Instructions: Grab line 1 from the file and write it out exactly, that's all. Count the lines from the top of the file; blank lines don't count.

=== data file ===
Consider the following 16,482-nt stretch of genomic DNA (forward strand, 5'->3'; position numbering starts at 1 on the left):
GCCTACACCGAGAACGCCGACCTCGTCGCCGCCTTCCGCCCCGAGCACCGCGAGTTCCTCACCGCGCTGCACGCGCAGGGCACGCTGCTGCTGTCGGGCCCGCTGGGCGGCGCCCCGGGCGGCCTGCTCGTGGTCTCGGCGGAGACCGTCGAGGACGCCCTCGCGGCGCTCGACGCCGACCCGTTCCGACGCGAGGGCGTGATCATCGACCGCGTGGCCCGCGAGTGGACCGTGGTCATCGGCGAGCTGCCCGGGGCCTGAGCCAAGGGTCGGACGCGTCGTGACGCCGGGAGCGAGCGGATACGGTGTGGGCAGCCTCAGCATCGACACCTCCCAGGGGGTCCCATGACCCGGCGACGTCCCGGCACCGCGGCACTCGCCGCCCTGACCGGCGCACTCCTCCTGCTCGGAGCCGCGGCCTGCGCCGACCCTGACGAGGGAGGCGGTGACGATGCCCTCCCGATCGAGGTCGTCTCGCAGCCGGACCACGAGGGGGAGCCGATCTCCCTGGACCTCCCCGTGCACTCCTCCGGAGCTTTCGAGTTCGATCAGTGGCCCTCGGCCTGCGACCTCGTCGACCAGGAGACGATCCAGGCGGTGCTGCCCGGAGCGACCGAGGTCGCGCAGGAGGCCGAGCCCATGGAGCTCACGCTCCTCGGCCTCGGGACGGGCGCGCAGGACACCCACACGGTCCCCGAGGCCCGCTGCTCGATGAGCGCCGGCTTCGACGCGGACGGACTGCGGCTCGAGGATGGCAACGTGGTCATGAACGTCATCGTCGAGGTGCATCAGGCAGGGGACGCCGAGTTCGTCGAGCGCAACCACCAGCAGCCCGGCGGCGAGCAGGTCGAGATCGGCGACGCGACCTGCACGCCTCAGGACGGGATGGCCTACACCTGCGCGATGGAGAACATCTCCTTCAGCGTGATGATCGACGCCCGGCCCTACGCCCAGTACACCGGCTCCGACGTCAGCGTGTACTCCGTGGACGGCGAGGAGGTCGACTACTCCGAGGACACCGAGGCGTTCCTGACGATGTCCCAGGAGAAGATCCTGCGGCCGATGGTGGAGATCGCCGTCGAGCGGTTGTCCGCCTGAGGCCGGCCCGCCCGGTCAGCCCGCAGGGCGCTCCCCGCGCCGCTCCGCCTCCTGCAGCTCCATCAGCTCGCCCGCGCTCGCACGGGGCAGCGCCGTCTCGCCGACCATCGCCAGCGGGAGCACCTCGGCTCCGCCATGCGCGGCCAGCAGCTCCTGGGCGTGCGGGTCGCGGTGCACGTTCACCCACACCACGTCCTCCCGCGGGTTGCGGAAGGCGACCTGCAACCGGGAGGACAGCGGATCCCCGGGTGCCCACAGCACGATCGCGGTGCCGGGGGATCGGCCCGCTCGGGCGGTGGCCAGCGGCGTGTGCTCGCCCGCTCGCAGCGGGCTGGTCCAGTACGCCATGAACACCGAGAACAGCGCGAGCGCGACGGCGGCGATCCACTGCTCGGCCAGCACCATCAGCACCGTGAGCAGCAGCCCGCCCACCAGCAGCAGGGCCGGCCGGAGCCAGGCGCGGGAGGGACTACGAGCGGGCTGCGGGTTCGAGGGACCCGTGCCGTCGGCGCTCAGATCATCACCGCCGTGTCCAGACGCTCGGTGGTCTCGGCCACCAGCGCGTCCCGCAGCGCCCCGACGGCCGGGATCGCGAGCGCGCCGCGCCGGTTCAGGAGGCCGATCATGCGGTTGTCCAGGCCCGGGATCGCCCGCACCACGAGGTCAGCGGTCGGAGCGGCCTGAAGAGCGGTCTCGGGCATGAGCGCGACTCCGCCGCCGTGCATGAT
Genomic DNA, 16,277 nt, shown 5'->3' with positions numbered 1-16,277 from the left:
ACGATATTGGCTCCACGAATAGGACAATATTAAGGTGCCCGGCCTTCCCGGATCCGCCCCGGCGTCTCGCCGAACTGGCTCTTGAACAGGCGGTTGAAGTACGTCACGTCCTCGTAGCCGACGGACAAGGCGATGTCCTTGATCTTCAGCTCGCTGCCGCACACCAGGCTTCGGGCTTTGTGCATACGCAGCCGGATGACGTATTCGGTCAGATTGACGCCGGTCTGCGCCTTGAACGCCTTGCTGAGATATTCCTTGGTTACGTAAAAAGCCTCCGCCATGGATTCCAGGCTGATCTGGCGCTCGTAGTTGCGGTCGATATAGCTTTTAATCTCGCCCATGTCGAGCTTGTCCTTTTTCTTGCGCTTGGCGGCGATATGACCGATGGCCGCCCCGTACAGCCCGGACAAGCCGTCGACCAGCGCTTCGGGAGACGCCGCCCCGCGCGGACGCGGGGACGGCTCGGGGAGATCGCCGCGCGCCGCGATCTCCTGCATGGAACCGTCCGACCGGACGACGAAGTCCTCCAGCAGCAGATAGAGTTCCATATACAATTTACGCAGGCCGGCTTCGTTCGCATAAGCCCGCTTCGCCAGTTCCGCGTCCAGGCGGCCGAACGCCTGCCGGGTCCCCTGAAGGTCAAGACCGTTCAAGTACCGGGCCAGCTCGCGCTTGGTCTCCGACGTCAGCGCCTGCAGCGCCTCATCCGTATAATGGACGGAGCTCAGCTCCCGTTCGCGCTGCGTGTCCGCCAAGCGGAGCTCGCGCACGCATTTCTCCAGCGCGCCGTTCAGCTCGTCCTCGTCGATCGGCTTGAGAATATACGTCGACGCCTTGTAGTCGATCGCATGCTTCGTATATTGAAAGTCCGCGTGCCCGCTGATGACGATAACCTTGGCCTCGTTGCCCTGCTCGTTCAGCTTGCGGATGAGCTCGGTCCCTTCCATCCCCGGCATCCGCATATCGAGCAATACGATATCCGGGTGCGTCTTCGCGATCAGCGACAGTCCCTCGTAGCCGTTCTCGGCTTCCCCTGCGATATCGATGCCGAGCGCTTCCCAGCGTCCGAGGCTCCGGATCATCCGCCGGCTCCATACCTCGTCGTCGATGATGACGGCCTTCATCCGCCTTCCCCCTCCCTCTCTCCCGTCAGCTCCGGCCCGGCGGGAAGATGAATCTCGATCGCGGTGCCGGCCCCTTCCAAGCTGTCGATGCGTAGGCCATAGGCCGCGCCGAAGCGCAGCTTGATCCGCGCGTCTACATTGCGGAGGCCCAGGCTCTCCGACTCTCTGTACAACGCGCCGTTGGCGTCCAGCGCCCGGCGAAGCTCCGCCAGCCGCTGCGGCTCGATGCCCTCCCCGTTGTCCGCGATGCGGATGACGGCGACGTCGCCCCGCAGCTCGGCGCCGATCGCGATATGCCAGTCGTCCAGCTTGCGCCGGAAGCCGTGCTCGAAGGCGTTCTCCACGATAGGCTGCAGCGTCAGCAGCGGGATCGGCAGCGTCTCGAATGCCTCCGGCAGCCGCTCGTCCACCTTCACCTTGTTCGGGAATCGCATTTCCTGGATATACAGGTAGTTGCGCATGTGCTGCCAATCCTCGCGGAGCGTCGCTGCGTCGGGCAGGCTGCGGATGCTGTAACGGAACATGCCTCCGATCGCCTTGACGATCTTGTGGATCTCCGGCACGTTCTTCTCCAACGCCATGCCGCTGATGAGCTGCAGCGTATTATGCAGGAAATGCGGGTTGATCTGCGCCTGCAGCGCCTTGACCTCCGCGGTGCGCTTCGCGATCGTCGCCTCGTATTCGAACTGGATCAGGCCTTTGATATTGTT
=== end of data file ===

Consider the following 16,482-nt stretch of genomic DNA (forward strand, 5'->3'; position numbering starts at 1 on the left):